In 2005, then Justice Minister Tzipi Livni stated that the Tal Law, which by then had yet to be fully implemented, did not provide an adequate solution to the issue of Haredi conscription, as only 1,115 of the 41,450 yeshiva students covered by the arrangement had taken the "decision year" provided by the law, and of these only 31 had later enlisted in the Israel Defense Forces.[5] In 2007 the Tal Law was extended until August 2012. In January 2012, Ehud Barak, serving as Defense Minister, said his ministry was preparing an alternative to the Tal Law. Dozens of IDF reserve soldiers had put up what they called "the suckers' camp" near the Tel Aviv Savidor Central Railway Station, to protest the possible extension of the Tal Law. Several politicians, public figures, disabled IDF veterans, and high school and university students visited the protest encampment.[6]

In February 2012, the High Court of Justice (a role of the Supreme Court of Israel) ruled that the Tal Law in its current form was unconstitutional and could not be extended beyond August.[7] Prime Minister Benjamin Netanyahu said that the government would formulate a new bill that would guarantee a more equal sharing of the burden by all parts of Israeli society.[8] The issue was also part of a possible government collapse leading into the 2012-2013 election.

Death of Rabbi Yosef Shalom Elyashiv[edit]

The attitude of the Haredi community towards the outside world had historically been guided by the opinions of its gedolim (lit. "great ones", rabbinical leaders) who through their Da'as Torah were able to create consensus. The death of Rabbi Yosef Shalom Elyashiv in the critical year of 2012 created a power struggle among his successors Rabbi Aharon Leib Shteinman and Rabbi Shmuel Auerbach surrounding the draft controversy, with the former taking a more moderate approach while the latter took a harder stance. In the end Rabbi Shteinman's leadership prevailed, which led to Rabbi Auerbach's founding of the Jerusalem Faction as a protest movement.[9]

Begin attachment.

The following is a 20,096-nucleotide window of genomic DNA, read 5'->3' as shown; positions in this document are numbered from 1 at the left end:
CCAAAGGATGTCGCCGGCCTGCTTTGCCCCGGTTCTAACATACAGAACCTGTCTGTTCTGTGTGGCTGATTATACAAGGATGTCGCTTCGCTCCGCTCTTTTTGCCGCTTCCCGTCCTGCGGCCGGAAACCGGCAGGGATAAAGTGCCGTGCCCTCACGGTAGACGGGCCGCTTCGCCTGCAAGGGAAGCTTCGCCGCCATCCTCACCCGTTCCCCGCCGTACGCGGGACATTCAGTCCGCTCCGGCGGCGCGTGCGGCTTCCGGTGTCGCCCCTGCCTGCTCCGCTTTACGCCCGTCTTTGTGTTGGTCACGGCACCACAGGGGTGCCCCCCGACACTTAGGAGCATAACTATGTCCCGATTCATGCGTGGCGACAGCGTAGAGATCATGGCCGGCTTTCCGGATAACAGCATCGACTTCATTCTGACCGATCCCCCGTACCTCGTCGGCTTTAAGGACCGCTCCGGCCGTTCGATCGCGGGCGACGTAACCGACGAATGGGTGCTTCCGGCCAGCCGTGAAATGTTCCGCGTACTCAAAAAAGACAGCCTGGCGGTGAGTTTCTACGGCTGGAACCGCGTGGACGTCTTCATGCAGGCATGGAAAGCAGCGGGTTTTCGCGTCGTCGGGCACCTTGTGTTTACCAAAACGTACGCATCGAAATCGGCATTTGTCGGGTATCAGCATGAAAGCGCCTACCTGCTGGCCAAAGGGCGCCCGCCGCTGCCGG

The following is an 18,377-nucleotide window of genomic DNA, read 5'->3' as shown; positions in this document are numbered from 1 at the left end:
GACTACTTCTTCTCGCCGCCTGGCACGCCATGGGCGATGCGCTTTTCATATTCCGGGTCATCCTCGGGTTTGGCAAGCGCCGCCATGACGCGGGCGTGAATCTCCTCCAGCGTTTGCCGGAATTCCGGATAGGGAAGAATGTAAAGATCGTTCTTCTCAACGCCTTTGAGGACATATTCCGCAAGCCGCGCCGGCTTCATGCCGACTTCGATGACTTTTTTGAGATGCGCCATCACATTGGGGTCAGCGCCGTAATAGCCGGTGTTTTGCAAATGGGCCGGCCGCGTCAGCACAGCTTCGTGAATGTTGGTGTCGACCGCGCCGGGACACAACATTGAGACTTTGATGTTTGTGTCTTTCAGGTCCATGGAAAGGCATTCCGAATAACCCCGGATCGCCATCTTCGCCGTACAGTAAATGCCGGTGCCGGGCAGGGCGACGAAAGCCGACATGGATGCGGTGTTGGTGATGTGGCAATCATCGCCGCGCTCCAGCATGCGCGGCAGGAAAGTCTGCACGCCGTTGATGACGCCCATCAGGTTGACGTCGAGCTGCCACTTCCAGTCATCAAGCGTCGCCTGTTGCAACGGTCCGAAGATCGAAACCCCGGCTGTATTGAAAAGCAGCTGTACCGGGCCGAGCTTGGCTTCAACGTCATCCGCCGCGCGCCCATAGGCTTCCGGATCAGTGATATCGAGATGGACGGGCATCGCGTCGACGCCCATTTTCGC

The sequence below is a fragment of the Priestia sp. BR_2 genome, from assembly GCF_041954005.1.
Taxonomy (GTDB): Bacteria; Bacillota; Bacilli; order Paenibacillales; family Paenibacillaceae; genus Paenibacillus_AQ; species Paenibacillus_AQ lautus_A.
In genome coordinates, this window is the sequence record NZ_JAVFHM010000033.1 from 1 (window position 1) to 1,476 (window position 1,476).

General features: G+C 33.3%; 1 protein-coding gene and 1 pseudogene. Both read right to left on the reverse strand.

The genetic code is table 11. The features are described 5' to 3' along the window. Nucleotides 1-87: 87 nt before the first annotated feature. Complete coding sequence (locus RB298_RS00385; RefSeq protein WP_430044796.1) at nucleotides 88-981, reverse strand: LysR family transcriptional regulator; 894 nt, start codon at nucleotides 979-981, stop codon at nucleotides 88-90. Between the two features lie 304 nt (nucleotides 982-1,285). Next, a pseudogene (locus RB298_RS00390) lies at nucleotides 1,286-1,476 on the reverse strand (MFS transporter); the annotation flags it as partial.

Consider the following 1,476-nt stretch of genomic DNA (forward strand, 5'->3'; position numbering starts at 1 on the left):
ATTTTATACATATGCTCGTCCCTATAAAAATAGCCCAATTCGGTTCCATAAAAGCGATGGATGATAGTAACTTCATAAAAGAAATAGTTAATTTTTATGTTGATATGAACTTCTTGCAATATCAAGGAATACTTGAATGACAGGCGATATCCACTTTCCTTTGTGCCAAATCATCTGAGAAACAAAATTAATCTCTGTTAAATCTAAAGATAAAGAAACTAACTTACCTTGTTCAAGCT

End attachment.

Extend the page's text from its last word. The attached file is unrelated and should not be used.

Leadership[edit]

Following the death of founder Rabbi Shmuel Auerbach on 24 February 2018, a group of twelve rabbis calling themselves Council of Sages of the Torah World convened in Rabbi Auerbach's former home to plan the future of the Jerusalem Faction. In particular, two disciples of Degel HaTorah political party founder Rabbi Elazar Shach, dayan Rabbi Tzvi Friedman of Bnei Brak and Rabbi Baruch Shmuel Deutsch of Kol Torah yeshiva, appeared to have assumed joint decision making responsibilities for the group. Rabbi Yisrael Yitzchak Kalmanovitz and Rabbi Ezriel Auerbach (brother of Rabbi Shmuel) served as ideological leaders.[10]

Politics[edit]